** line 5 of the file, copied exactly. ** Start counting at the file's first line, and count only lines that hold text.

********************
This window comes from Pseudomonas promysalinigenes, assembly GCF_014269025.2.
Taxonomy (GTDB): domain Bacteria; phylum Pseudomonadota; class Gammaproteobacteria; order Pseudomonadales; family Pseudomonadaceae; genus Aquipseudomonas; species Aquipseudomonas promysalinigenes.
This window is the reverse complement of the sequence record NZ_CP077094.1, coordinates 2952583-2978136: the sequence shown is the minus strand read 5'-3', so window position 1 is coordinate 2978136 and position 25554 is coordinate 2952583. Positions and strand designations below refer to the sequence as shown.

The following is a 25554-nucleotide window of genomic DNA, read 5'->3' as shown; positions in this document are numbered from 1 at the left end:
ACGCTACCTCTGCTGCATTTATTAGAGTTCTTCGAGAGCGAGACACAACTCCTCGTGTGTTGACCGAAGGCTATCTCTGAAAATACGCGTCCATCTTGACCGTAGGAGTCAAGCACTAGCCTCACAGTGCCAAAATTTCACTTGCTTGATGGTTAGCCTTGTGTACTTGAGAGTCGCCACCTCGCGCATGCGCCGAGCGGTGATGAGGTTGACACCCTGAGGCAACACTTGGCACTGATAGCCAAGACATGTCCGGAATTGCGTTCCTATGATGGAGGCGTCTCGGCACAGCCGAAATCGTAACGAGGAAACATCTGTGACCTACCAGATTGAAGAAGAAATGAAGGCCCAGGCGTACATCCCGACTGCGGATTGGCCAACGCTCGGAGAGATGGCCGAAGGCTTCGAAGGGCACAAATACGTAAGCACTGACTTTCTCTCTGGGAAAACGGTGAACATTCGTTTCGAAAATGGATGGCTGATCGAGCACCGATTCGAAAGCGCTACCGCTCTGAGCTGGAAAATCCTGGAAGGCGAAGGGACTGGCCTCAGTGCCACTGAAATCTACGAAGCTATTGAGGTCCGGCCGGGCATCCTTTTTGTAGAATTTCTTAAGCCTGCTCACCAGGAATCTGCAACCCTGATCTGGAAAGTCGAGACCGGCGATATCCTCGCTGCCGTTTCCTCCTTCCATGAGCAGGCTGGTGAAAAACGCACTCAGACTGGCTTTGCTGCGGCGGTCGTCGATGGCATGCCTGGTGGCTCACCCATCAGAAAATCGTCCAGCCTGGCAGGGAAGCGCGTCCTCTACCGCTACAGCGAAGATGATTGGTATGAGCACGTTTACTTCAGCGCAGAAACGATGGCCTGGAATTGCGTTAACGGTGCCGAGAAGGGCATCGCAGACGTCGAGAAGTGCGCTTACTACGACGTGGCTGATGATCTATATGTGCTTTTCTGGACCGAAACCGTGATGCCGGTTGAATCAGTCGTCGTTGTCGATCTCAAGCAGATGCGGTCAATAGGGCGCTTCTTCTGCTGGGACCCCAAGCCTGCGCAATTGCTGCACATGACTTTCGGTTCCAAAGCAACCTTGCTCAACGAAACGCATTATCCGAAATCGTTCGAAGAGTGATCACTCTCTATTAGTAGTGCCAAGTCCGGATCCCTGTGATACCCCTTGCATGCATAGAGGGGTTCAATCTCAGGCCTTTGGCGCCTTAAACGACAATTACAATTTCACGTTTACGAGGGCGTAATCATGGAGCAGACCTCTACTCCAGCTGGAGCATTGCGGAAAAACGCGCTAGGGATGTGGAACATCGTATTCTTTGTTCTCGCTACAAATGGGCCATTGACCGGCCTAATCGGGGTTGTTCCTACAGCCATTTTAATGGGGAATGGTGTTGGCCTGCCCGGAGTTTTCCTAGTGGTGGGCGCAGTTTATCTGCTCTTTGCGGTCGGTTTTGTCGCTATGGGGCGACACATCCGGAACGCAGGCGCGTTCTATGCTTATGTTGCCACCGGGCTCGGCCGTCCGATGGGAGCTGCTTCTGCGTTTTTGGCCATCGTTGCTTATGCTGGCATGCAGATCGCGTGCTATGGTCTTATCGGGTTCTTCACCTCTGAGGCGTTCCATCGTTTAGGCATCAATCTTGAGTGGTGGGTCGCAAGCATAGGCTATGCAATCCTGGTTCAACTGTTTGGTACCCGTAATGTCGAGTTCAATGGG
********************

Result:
ACGCTACCTCTGCTGCATTTATTAGAGTTCTTCGAGAGCGAGACACAACTCCTCGTGTGTTGACCGAAGGCTATCTCTGAAAATACGCGTCCATCTTGACCGTAGGAGTCAAGCACTAGCCTCACAGTGCCAAAATTTCACTTGCTTGATGGTTAGCCTTGTGTACTTGAGAGTCGCCACCTCGCGCATGCGCCGAGCGGTGATGAGGTTGACACCCTGAGGCAACACTTGGCACTGATAGCCAAGACATGTCCGGAATTGCGTTCCTATGATGGAGGCGTCTCGGCACAGCCGAAATCGTAACGAGGAAACATCTGTGACCTACCAGATTGAAGAAGAAATGAAGGCCCAGGCGTACATCCCGACTGCGGATTGGCCAACGCTCGGAGAGATGGCCGAAGGCTTCGAAGGGCACAAATACGTAAGCACTGACTTTCTCTCTGGGAAAACGGTGAACATTCGTTTCGAAAATGGATGGCTGATCGAGCACCGATTCGAAAGCGCTACCGCTCTGAGCTGGAAAATCCTGGAAGGCGAAGGGACTGGCCTCAGTGCCACTGAAATCTACGAAGCTATTGAGGTCCGGCCGGGCATCCTTTTTGTAGAATTTCTTAAGCCTGCTCACCAGGAATCTGCAACCCTGATCTGGAAAGTCGAGACCGGCGATATCCTCGCTGCCGTTTCCTCCTTCCATGAGCAGGCTGGTGAAAAACGCACTCAGACTGGCTTTGCTGCGGCGGTCGTCGATGGCATGCCTGGTGGCTCACCCATCAGAAAATCGTCCAGCCTGGCAGGGAAGCGCGTCCTCTACCGCTACAGCGAAGATGATTGGTATGAGCACGTTTACTTCAGCGCAGAAACGATGGCCTGGAATTGCGTTAACGGTGCCGAGAAGGGCATCGCAGACGTCGAGAAGTGCGCTTACTACGACGTGGCTGATGATCTATATGTGCTTTTCTGGACCGAAACCGTGATGCCGGTTGAATCAGTCGTCGTTGTCGATCTCAAGCAGATGCGGTCAATAGGGCGCTTCTTCTGCTGGGACCCCAAGCCTGCGCAATTGCTGCACATGACTTTCGGTTCCAAAGCAACCTTGCTCAACGAAACGCATTATCCGAAATCGTTCGAAGAGTGATCACTCTCTATTAGTAGTGCCAAGTCCGGATCCCTGTGATACCCCTTGCATGCATAGAGGGGTTCAATCTCAGGCCTTTGGCGCCTTAAACGACAATTACAATTTCACGTTTACGAGGGCGTAATCATGGAGCAGACCTCTACTCCAGCTGGAGCATTGCGGAAAAACGCGCTAGGGATGTGGAACATCGTATTCTTTGTTCTCGCTACAAATGGGCCATTGACCGGCCTAATCGGGGTTGTTCCTACAGCCATTTTAATGGGGAATGGTGTTGGCCTGCCCGGAGTTTTCCTAGTGGTGGGCGCAGTTTATCTGCTCTTTGCGGTCGGTTTTGTCGCTATGGGGCGACACATCCGGAACGCAGGCGCGTTCTATGCTTATGTTGCCACCGGGCTCGGCCGTCCGATGGGAGCTGCTTCTGCGTTTTTGGCCATCGTTGCTTATGCTGGCATGCAGATCGCGTGCTATGGTCTTATCGGGTTCTTCACCTCTGAGGCGTTCCATCGTTTAGGCATCAATCTTGAGTGGTGGGTCGCAAGCATAGGCTATGCAATCCTGGTTCAACTGTTTGGTACCCGTAATGTCGAGTTCAATGGG